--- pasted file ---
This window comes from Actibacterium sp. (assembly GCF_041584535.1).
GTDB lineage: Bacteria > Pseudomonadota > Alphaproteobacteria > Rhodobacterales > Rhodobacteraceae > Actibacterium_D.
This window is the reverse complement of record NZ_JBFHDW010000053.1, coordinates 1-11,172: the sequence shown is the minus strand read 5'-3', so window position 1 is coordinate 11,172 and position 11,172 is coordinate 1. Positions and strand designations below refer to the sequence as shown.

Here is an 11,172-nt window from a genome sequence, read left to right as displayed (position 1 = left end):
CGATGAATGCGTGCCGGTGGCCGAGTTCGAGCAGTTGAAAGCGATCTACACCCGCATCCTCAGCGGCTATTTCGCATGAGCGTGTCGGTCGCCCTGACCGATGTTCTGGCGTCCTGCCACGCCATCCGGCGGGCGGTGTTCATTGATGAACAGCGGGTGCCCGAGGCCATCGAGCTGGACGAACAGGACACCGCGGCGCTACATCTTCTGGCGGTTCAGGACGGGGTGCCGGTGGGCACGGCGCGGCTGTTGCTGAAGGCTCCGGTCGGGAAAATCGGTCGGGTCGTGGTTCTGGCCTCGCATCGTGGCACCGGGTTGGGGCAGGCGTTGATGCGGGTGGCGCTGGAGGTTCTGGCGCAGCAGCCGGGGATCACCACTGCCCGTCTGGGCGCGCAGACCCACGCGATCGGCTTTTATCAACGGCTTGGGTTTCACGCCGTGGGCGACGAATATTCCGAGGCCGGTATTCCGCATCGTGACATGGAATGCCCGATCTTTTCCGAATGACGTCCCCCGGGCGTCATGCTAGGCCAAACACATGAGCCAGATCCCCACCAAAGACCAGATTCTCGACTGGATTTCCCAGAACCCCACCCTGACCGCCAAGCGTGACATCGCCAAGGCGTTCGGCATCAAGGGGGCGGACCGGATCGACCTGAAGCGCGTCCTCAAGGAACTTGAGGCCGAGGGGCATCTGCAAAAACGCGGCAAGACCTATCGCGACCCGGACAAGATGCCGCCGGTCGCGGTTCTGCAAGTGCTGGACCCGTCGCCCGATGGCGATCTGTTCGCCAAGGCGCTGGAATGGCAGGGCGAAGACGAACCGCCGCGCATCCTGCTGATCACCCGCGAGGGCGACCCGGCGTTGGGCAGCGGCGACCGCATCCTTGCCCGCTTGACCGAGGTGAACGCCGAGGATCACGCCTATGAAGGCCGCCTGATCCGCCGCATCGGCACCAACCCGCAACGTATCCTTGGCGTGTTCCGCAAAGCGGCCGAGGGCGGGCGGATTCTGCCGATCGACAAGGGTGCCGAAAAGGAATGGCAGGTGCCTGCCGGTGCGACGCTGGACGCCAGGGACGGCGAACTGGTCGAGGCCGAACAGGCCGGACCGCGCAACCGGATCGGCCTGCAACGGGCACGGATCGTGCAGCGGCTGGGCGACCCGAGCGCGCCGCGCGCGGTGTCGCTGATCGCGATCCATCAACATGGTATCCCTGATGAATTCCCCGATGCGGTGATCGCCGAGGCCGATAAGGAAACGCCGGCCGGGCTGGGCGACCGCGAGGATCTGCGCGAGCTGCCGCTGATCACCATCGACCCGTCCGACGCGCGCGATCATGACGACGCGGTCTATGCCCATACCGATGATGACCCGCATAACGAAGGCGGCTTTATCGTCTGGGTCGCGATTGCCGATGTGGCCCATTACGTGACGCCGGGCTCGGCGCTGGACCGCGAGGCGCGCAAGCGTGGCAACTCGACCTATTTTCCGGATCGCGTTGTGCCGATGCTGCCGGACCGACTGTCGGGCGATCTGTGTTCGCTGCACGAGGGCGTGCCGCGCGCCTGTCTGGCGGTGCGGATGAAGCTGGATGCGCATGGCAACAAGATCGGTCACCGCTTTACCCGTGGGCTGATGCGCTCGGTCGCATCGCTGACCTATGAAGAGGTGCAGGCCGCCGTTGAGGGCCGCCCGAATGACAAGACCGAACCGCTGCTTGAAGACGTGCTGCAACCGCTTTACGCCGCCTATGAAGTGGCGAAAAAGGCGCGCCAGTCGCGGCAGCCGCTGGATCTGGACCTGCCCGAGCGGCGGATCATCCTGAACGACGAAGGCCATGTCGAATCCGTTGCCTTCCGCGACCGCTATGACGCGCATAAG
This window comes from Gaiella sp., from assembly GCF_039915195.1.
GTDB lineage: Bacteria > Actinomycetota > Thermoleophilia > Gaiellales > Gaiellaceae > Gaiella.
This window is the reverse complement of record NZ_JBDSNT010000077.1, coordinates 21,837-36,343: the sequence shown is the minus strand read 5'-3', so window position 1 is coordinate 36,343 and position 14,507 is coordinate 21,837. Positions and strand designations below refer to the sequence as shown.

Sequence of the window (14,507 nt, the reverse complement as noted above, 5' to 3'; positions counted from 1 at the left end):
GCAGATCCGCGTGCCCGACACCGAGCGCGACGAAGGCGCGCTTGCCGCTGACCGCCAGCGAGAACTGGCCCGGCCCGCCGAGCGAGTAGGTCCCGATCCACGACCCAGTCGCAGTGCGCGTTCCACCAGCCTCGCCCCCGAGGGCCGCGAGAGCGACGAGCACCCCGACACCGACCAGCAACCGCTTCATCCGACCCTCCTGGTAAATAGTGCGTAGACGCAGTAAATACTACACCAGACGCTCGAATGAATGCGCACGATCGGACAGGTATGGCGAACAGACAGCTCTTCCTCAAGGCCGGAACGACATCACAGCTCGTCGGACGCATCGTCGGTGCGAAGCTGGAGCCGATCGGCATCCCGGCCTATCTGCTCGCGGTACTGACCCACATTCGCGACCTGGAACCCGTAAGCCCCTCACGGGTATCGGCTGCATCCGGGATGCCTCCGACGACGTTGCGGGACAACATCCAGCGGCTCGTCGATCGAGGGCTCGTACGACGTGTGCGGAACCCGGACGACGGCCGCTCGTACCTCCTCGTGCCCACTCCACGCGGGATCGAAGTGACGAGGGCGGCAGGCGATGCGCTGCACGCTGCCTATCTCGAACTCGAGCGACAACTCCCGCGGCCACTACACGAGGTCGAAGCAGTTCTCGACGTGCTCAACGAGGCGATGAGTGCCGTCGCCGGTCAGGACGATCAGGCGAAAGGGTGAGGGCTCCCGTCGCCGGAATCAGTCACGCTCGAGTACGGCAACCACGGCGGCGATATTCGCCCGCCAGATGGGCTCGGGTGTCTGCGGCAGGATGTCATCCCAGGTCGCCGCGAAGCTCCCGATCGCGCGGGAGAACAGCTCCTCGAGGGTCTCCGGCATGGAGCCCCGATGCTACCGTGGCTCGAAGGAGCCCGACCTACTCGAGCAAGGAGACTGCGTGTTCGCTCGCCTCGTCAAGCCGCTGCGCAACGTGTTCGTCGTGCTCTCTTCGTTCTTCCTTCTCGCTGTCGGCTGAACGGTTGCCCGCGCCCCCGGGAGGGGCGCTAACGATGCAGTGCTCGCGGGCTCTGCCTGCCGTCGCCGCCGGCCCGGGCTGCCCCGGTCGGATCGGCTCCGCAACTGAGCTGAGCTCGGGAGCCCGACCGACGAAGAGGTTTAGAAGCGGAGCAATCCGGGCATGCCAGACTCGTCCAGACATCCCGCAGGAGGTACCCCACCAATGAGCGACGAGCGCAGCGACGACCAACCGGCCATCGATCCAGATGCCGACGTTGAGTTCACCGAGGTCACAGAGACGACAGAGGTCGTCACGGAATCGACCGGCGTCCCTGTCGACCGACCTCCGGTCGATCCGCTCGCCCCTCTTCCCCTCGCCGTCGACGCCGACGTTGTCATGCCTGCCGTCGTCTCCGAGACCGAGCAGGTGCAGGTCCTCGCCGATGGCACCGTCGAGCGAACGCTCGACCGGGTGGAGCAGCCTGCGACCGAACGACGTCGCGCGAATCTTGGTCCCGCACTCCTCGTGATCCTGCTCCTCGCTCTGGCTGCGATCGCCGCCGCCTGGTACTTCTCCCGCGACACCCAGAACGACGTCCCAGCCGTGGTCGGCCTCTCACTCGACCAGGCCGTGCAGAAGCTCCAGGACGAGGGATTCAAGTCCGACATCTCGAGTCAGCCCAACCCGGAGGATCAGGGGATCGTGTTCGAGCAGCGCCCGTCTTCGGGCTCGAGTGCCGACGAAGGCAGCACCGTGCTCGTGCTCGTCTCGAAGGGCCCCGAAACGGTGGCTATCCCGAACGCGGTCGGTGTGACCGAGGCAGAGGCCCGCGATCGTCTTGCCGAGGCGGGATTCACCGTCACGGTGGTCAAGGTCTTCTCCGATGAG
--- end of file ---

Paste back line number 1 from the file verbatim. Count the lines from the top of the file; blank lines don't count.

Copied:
This window comes from Actibacterium sp. (assembly GCF_041584535.1).